Temperature testing was conducted in a my computer system that I use on a daily basis, IE not caseless in the open air on a desk. The system consists of an Intel Core 2 Duo @ 3GHz seated on an Asus P5B Deluxe motherboard, 2GB of Crucial Ballistix PC2-8500 memory, two Western Digital 74GB Raptor hard drives... all in an Antec P182 case with an Antec NeoHE 550w power supply. The case was fitted with stock cooling, with all Antec Tricool fans set to low. Temperature measurements were monitored using RivaTuner's hardware monitor tool. Simulated load was produced using ATITool.
In changing fans and using our homemade cardboard shroud, temperatures improved all around. When using the inaudible (over system noise) 34CFM fan, temperatures were just a few degrees over that of the stock cooler running at 100%. With the 45CFM fan, temperatures were cooler than the stock cooler at 100%. With the slower fan, we gained most of the thermal benefits of the stock cooler at 100%, but with no audible difference in overall system noise. With the higher output fan, system noise was increased slightly, but the thermal benefits were the best.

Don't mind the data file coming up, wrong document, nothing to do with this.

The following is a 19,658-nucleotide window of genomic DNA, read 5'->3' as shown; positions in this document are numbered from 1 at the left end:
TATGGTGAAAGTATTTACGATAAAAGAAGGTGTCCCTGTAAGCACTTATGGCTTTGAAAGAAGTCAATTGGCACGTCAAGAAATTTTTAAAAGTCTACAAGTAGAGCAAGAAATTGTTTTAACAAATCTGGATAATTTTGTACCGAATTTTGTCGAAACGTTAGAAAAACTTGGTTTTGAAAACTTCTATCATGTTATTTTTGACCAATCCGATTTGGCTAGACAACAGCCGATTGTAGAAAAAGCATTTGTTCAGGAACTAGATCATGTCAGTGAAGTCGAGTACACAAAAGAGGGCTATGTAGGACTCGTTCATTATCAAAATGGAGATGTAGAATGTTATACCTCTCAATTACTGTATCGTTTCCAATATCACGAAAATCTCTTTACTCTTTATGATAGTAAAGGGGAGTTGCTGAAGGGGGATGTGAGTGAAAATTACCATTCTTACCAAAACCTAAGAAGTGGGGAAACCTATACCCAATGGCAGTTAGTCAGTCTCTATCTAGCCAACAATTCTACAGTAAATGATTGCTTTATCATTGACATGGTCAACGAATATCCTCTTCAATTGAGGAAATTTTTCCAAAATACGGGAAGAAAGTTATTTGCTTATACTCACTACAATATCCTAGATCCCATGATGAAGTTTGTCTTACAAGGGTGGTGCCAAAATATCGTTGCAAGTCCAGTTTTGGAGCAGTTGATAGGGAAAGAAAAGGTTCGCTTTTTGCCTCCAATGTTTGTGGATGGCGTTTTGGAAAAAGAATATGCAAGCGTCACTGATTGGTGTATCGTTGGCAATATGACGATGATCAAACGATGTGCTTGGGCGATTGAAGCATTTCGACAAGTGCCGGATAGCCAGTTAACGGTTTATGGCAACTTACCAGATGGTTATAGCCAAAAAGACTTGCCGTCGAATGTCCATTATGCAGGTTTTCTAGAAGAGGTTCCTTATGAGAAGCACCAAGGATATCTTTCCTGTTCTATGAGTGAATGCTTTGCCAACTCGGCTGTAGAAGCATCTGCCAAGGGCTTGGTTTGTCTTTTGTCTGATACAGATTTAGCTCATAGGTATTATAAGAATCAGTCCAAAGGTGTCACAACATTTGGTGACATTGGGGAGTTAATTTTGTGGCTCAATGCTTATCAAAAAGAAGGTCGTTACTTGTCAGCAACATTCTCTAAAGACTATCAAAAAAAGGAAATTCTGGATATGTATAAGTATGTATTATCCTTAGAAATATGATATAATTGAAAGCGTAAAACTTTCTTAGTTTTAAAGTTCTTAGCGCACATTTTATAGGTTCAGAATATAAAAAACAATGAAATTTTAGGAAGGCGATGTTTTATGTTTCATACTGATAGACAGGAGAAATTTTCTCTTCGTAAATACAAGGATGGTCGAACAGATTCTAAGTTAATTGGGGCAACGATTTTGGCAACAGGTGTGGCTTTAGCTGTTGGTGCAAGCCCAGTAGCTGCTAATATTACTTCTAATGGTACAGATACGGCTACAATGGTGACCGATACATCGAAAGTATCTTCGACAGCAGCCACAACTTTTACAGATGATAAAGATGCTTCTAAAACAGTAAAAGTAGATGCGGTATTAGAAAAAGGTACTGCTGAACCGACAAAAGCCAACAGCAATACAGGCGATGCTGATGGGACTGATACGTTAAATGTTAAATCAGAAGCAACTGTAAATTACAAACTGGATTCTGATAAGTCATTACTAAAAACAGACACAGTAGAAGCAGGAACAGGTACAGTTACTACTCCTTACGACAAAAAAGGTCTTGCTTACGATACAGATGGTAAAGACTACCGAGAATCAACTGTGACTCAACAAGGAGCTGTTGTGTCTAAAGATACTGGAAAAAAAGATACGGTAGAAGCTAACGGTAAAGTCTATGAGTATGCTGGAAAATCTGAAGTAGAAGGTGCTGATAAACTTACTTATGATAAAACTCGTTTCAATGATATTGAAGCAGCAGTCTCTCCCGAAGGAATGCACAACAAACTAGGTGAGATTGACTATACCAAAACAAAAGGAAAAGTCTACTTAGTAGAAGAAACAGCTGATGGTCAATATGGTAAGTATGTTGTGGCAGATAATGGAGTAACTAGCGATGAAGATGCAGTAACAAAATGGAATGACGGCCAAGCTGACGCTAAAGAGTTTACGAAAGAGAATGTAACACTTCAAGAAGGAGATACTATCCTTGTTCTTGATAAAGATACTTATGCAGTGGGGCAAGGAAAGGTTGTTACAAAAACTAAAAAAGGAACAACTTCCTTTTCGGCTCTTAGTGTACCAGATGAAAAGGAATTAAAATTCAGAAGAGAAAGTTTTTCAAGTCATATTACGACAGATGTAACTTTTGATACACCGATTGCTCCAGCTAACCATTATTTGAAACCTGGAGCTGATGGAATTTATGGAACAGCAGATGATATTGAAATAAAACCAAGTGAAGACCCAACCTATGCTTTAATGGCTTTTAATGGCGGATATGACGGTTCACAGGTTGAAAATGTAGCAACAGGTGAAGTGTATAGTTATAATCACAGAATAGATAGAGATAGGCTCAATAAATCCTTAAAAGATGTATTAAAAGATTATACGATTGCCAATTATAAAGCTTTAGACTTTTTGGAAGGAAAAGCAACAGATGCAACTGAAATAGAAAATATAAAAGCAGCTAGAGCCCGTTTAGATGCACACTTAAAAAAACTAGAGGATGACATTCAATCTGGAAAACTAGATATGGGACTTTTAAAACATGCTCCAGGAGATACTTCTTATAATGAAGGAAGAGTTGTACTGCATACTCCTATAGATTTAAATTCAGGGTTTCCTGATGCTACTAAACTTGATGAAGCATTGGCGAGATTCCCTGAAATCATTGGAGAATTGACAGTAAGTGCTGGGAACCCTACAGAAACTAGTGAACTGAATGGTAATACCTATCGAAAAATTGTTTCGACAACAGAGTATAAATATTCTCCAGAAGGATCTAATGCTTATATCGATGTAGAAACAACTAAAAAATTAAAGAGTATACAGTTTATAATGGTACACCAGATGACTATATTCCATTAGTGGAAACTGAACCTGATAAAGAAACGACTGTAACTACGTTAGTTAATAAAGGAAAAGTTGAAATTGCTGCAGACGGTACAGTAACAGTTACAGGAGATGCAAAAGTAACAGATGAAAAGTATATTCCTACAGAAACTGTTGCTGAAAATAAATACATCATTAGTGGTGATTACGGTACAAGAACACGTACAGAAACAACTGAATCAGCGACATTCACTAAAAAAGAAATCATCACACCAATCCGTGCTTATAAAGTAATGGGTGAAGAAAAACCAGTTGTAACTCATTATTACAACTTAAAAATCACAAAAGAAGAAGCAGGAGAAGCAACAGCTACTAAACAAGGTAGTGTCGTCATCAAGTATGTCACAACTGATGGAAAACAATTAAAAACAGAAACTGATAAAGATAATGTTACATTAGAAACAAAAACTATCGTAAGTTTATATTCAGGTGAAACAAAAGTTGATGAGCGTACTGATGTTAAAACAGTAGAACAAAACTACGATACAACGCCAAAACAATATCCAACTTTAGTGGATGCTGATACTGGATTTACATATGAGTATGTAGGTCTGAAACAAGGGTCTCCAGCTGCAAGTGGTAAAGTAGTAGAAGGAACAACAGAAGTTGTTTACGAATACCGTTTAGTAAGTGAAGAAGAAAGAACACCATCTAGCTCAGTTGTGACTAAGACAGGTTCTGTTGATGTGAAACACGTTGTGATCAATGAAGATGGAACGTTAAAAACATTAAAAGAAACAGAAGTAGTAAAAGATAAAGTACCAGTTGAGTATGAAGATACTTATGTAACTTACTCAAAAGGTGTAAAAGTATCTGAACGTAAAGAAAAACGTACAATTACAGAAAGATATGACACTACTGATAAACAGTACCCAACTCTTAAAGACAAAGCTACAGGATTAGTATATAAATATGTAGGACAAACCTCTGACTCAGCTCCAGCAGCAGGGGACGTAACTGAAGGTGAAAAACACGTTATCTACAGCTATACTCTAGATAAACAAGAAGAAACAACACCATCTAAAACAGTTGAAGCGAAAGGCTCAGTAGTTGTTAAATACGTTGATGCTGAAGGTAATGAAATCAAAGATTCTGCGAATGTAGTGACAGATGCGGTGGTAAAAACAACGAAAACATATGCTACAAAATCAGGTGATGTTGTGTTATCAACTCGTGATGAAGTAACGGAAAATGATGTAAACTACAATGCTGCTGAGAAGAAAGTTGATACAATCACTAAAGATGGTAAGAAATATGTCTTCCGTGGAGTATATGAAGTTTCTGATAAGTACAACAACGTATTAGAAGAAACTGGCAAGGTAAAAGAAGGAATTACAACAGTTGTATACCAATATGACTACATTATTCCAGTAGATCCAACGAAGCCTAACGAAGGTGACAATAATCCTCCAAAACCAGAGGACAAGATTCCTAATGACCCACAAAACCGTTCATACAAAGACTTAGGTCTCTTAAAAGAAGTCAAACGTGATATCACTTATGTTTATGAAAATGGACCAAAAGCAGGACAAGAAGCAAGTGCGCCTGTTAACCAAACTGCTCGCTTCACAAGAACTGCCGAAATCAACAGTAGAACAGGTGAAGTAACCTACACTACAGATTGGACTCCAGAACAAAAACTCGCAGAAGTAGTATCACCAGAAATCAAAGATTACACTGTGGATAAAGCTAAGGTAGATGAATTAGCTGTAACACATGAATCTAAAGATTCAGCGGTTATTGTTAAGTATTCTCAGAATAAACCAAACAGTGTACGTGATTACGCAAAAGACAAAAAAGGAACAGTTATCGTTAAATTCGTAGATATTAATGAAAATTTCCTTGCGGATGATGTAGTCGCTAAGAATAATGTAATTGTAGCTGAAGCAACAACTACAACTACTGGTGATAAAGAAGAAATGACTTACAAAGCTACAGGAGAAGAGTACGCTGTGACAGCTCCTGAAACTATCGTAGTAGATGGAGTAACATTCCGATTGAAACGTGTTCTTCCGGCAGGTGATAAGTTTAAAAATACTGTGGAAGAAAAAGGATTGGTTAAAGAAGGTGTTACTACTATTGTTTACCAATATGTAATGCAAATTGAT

For owners of the 8800GT who are concerned about heat and noise and want an inexpensive fix, I recommend doing what I did: swapping fans and making a shroud. Most enthusiasts should have atleast one 80mm fan lying around, whether it's in an old case or power supply, and if you don't, they should cost less than $10 each at your local computer shop. Couple this with some thermal paste to improve the subpar thermal pad placement, and you'll have a cooler card that will live a longer life.
What's also nice about this simple mod is that it can be reverted back to factory stock state quickly, and doesn't require any permanant modifications to your hardware. If you apply this mod to your 8800GT, or other video card for that matter, post a comment on your results. If you have any suggestions on other easy mods, let me know too!